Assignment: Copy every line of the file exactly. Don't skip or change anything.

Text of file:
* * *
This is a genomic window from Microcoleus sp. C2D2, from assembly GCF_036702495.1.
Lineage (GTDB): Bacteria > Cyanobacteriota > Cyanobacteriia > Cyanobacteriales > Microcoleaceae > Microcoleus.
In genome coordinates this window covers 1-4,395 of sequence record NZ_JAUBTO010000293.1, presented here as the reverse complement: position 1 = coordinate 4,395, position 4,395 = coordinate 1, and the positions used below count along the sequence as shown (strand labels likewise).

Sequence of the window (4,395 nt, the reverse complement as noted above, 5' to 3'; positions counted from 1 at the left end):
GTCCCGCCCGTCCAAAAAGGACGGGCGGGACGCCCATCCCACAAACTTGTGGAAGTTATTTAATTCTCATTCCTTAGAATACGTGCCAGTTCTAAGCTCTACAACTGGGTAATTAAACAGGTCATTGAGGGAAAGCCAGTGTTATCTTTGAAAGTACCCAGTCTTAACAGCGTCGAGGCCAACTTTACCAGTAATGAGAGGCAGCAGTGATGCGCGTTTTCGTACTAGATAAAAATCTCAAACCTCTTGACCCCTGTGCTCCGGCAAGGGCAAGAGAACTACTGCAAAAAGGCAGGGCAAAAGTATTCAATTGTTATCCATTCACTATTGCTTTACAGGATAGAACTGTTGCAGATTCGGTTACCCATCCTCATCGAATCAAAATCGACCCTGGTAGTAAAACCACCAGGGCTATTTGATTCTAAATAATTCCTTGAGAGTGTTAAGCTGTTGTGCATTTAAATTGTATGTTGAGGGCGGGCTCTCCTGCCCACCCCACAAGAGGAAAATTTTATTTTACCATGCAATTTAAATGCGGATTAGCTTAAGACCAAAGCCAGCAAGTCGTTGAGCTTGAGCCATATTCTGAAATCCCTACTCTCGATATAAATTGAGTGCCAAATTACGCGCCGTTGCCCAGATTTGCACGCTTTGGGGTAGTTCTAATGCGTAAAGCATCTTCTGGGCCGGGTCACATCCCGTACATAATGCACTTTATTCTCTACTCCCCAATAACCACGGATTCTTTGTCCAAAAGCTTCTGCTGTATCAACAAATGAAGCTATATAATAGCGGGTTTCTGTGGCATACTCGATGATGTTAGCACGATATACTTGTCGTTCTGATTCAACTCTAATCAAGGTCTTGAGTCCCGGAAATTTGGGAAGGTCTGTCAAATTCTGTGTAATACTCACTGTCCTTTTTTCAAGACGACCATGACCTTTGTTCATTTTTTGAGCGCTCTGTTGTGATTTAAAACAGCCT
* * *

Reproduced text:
This is a genomic window from Microcoleus sp. C2D2, from assembly GCF_036702495.1.
Lineage (GTDB): Bacteria > Cyanobacteriota > Cyanobacteriia > Cyanobacteriales > Microcoleaceae > Microcoleus.
In genome coordinates this window covers 1-4,395 of sequence record NZ_JAUBTO010000293.1, presented here as the reverse complement: position 1 = coordinate 4,395, position 4,395 = coordinate 1, and the positions used below count along the sequence as shown (strand labels likewise).

Sequence of the window (4,395 nt, the reverse complement as noted above, 5' to 3'; positions counted from 1 at the left end):
GTCCCGCCCGTCCAAAAAGGACGGGCGGGACGCCCATCCCACAAACTTGTGGAAGTTATTTAATTCTCATTCCTTAGAATACGTGCCAGTTCTAAGCTCTACAACTGGGTAATTAAACAGGTCATTGAGGGAAAGCCAGTGTTATCTTTGAAAGTACCCAGTCTTAACAGCGTCGAGGCCAACTTTACCAGTAATGAGAGGCAGCAGTGATGCGCGTTTTCGTACTAGATAAAAATCTCAAACCTCTTGACCCCTGTGCTCCGGCAAGGGCAAGAGAACTACTGCAAAAAGGCAGGGCAAAAGTATTCAATTGTTATCCATTCACTATTGCTTTACAGGATAGAACTGTTGCAGATTCGGTTACCCATCCTCATCGAATCAAAATCGACCCTGGTAGTAAAACCACCAGGGCTATTTGATTCTAAATAATTCCTTGAGAGTGTTAAGCTGTTGTGCATTTAAATTGTATGTTGAGGGCGGGCTCTCCTGCCCACCCCACAAGAGGAAAATTTTATTTTACCATGCAATTTAAATGCGGATTAGCTTAAGACCAAAGCCAGCAAGTCGTTGAGCTTGAGCCATATTCTGAAATCCCTACTCTCGATATAAATTGAGTGCCAAATTACGCGCCGTTGCCCAGATTTGCACGCTTTGGGGTAGTTCTAATGCGTAAAGCATCTTCTGGGCCGGGTCACATCCCGTACATAATGCACTTTATTCTCTACTCCCCAATAACCACGGATTCTTTGTCCAAAAGCTTCTGCTGTATCAACAAATGAAGCTATATAATAGCGGGTTTCTGTGGCATACTCGATGATGTTAGCACGATATACTTGTCGTTCTGATTCAACTCTAATCAAGGTCTTGAGTCCCGGAAATTTGGGAAGGTCTGTCAAATTCTGTGTAATACTCACTGTCCTTTTTTCAAGACGACCATGACCTTTGTTCATTTTTTGAGCGCTCTGTTGTGATTTAAAACAGCCT